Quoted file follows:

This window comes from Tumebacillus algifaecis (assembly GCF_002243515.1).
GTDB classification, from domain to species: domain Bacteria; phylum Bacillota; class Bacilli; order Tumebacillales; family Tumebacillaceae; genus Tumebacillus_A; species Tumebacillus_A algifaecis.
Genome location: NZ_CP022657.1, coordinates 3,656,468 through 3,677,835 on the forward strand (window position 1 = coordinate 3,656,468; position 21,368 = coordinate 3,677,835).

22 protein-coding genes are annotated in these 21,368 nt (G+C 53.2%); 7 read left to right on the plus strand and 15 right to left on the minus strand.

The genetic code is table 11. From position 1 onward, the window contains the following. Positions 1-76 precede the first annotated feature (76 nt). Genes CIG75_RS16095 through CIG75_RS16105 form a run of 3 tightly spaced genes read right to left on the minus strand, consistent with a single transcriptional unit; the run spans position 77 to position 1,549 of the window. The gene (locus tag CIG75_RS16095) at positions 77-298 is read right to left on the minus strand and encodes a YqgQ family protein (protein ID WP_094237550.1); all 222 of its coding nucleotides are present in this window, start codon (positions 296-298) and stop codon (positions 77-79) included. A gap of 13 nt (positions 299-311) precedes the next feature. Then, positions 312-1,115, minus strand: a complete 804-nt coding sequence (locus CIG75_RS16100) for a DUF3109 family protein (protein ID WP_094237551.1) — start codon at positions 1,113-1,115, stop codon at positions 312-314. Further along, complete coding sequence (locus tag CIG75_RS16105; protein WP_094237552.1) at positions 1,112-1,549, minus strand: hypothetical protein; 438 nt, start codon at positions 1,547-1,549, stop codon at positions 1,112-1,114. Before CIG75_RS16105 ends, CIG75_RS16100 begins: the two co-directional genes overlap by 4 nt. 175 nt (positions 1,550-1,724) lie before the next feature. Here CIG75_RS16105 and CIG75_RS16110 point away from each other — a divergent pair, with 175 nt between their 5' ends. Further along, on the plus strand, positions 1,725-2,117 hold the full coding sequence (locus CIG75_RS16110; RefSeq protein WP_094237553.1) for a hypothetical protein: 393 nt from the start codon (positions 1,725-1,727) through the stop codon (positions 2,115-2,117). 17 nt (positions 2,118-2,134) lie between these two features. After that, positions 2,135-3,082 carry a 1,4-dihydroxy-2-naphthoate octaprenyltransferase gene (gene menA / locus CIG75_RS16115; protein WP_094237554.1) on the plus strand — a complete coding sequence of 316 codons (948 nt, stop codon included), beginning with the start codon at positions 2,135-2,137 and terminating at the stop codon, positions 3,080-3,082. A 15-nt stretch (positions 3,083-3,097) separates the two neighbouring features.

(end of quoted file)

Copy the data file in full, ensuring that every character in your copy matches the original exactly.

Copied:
This window comes from Tumebacillus algifaecis (assembly GCF_002243515.1).
GTDB classification, from domain to species: domain Bacteria; phylum Bacillota; class Bacilli; order Tumebacillales; family Tumebacillaceae; genus Tumebacillus_A; species Tumebacillus_A algifaecis.
Genome location: NZ_CP022657.1, coordinates 3,656,468 through 3,677,835 on the forward strand (window position 1 = coordinate 3,656,468; position 21,368 = coordinate 3,677,835).

22 protein-coding genes are annotated in these 21,368 nt (G+C 53.2%); 7 read left to right on the plus strand and 15 right to left on the minus strand.

The genetic code is table 11. From position 1 onward, the window contains the following. Positions 1-76 precede the first annotated feature (76 nt). Genes CIG75_RS16095 through CIG75_RS16105 form a run of 3 tightly spaced genes read right to left on the minus strand, consistent with a single transcriptional unit; the run spans position 77 to position 1,549 of the window. The gene (locus tag CIG75_RS16095) at positions 77-298 is read right to left on the minus strand and encodes a YqgQ family protein (protein ID WP_094237550.1); all 222 of its coding nucleotides are present in this window, start codon (positions 296-298) and stop codon (positions 77-79) included. A gap of 13 nt (positions 299-311) precedes the next feature. Then, positions 312-1,115, minus strand: a complete 804-nt coding sequence (locus CIG75_RS16100) for a DUF3109 family protein (protein ID WP_094237551.1) — start codon at positions 1,113-1,115, stop codon at positions 312-314. Further along, complete coding sequence (locus tag CIG75_RS16105; protein WP_094237552.1) at positions 1,112-1,549, minus strand: hypothetical protein; 438 nt, start codon at positions 1,547-1,549, stop codon at positions 1,112-1,114. Before CIG75_RS16105 ends, CIG75_RS16100 begins: the two co-directional genes overlap by 4 nt. 175 nt (positions 1,550-1,724) lie before the next feature. Here CIG75_RS16105 and CIG75_RS16110 point away from each other — a divergent pair, with 175 nt between their 5' ends. Further along, on the plus strand, positions 1,725-2,117 hold the full coding sequence (locus CIG75_RS16110; RefSeq protein WP_094237553.1) for a hypothetical protein: 393 nt from the start codon (positions 1,725-1,727) through the stop codon (positions 2,115-2,117). 17 nt (positions 2,118-2,134) lie between these two features. After that, positions 2,135-3,082 carry a 1,4-dihydroxy-2-naphthoate octaprenyltransferase gene (gene menA / locus CIG75_RS16115; protein WP_094237554.1) on the plus strand — a complete coding sequence of 316 codons (948 nt, stop codon included), beginning with the start codon at positions 2,135-2,137 and terminating at the stop codon, positions 3,080-3,082. A 15-nt stretch (positions 3,083-3,097) separates the two neighbouring features.